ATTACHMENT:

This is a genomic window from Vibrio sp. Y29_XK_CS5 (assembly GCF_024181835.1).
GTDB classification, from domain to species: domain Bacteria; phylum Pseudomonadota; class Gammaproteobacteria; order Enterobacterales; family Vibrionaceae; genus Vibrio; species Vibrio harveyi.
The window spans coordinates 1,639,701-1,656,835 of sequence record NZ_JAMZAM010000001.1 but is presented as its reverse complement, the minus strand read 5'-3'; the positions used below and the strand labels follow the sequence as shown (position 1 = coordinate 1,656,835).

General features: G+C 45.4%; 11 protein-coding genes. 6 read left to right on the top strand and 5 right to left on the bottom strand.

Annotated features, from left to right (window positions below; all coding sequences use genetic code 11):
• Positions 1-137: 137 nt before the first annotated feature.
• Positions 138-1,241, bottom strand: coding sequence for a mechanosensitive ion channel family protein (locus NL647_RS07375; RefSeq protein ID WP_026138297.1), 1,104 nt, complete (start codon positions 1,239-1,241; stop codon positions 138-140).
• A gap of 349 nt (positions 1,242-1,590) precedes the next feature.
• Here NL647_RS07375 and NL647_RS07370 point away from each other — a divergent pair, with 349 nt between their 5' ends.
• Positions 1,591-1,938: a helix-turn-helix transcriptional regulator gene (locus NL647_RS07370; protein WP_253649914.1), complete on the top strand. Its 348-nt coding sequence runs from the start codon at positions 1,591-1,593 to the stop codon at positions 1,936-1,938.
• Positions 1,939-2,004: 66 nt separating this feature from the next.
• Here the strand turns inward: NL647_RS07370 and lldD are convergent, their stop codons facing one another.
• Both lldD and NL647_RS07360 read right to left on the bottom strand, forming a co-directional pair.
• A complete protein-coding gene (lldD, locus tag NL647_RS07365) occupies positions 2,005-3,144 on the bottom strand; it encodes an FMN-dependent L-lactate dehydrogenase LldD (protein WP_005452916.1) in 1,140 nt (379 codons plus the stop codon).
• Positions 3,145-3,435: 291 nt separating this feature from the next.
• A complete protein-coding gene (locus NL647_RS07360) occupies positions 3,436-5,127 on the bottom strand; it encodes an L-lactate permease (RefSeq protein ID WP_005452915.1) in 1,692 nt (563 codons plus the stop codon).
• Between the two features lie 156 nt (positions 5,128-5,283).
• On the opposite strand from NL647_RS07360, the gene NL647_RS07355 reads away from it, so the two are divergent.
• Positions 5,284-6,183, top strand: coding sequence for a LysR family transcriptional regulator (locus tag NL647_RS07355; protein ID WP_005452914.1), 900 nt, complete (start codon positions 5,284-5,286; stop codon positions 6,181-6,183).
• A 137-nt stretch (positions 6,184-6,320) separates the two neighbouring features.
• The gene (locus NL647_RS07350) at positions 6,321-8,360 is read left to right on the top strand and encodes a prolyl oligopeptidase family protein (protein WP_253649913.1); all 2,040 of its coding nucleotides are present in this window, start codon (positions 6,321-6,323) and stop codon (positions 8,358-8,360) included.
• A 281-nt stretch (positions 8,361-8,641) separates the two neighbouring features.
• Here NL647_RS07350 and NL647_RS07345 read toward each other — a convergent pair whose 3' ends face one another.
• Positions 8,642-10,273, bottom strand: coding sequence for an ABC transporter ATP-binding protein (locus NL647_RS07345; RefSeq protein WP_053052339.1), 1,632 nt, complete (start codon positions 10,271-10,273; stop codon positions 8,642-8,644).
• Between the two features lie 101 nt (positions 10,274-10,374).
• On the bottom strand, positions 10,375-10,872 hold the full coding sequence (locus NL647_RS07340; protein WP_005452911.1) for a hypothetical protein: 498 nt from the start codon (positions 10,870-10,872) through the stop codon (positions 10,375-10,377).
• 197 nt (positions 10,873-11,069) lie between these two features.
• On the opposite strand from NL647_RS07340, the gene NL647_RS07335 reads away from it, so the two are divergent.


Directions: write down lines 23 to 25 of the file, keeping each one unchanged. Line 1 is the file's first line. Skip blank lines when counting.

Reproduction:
• Here NL647_RS07350 and NL647_RS07345 read toward each other — a convergent pair whose 3' ends face one another.
• Positions 8,642-10,273, bottom strand: coding sequence for an ABC transporter ATP-binding protein (locus NL647_RS07345; RefSeq protein WP_053052339.1), 1,632 nt, complete (start codon positions 10,271-10,273; stop codon positions 8,642-8,644).
• Between the two features lie 101 nt (positions 10,274-10,374).